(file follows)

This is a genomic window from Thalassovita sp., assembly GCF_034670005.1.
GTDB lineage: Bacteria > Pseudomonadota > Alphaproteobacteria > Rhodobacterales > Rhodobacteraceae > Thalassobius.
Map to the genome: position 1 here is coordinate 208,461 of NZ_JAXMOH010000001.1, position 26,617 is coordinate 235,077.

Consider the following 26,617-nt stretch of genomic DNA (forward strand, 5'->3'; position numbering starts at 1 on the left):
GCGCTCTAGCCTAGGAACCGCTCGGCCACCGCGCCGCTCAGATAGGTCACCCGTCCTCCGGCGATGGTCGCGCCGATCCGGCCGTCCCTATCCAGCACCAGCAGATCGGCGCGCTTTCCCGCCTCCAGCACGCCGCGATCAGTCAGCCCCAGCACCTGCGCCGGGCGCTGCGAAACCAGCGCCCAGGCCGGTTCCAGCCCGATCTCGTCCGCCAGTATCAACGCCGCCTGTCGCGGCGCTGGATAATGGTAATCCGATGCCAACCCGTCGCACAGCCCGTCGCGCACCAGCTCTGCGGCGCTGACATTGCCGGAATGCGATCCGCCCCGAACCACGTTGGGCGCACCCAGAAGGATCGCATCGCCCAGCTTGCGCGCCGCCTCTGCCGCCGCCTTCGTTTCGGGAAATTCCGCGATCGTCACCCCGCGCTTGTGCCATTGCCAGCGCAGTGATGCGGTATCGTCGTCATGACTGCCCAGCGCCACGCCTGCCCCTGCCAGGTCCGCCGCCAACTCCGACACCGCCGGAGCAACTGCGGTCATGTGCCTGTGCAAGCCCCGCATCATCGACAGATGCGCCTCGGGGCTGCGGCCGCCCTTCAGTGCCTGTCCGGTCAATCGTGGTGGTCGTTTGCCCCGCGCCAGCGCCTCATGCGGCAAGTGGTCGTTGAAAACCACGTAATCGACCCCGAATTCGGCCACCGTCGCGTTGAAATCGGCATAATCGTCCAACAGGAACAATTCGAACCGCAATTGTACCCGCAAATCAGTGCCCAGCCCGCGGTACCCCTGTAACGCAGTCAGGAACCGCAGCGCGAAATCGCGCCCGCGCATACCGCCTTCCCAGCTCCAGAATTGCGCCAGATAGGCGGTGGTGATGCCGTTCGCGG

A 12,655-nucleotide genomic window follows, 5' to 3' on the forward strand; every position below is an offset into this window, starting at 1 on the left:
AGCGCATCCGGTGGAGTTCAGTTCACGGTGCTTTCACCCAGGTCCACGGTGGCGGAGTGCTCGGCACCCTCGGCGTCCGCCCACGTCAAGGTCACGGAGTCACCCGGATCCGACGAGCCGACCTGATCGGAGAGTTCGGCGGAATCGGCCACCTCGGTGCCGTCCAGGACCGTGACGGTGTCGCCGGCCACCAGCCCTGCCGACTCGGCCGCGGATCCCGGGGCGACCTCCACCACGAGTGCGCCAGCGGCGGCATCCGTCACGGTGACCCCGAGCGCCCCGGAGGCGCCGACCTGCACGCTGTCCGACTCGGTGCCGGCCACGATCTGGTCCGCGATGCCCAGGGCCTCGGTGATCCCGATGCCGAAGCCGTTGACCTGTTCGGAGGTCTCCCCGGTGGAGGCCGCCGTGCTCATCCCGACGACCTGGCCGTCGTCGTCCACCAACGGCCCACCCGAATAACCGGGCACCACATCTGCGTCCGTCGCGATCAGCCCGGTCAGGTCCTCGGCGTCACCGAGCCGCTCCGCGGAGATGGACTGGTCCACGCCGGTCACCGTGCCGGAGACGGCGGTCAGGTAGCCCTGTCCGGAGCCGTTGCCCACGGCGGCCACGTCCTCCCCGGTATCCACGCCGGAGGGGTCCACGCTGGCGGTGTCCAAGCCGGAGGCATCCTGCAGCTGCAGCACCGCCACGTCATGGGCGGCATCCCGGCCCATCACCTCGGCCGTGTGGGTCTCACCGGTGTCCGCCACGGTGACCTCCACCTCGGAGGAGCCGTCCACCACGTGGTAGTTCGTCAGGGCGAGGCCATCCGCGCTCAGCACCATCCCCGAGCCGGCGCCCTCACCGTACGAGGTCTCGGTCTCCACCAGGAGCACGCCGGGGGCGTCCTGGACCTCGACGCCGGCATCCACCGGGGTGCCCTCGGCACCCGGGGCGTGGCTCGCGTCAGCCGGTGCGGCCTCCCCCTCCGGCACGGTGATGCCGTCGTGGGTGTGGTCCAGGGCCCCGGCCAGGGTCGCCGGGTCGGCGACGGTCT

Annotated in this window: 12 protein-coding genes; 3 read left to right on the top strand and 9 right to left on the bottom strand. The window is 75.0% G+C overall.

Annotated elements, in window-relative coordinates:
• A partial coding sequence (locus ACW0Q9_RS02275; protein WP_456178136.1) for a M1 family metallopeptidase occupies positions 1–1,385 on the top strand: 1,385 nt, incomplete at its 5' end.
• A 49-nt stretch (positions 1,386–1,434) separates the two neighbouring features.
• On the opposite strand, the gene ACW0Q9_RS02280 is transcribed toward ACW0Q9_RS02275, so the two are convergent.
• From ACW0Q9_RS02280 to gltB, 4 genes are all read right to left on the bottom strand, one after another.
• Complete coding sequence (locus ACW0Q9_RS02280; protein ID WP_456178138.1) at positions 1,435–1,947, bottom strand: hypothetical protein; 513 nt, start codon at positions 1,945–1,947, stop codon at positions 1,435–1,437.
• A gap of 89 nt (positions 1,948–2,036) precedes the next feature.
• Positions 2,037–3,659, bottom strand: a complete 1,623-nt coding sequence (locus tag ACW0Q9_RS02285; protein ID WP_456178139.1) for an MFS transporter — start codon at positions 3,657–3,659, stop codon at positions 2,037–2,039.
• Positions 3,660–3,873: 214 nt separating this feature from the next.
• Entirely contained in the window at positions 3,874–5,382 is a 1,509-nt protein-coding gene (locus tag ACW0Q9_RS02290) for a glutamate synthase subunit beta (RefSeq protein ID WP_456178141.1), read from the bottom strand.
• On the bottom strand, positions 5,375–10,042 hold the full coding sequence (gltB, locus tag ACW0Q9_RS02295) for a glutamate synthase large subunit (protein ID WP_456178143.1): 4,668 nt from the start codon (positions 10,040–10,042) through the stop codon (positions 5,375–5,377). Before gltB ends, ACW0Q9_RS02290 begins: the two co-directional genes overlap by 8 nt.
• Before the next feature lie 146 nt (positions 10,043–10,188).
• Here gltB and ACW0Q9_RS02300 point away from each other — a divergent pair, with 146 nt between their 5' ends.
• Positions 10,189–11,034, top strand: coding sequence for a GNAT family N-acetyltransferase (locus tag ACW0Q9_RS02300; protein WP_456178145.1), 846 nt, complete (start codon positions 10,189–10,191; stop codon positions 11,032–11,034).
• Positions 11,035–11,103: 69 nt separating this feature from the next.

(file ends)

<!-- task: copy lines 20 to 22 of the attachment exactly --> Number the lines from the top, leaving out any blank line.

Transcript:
• Before the next feature lie 146 nt (positions 10,043–10,188).
• Here gltB and ACW0Q9_RS02300 point away from each other — a divergent pair, with 146 nt between their 5' ends.
• Positions 10,189–11,034, top strand: coding sequence for a GNAT family N-acetyltransferase (locus tag ACW0Q9_RS02300; protein WP_456178145.1), 846 nt, complete (start codon positions 10,189–10,191; stop codon positions 11,032–11,034).